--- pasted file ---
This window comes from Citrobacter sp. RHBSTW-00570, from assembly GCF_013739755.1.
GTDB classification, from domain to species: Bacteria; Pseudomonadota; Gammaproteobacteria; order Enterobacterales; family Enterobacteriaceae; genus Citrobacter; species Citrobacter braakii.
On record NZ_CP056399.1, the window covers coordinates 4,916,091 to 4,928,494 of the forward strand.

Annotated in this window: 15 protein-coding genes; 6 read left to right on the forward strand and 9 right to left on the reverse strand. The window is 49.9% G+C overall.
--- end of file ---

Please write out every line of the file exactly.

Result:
This window comes from Citrobacter sp. RHBSTW-00570, from assembly GCF_013739755.1.
GTDB classification, from domain to species: Bacteria; Pseudomonadota; Gammaproteobacteria; order Enterobacterales; family Enterobacteriaceae; genus Citrobacter; species Citrobacter braakii.
On record NZ_CP056399.1, the window covers coordinates 4,916,091 to 4,928,494 of the forward strand.

Annotated in this window: 15 protein-coding genes; 6 read left to right on the forward strand and 9 right to left on the reverse strand. The window is 49.9% G+C overall.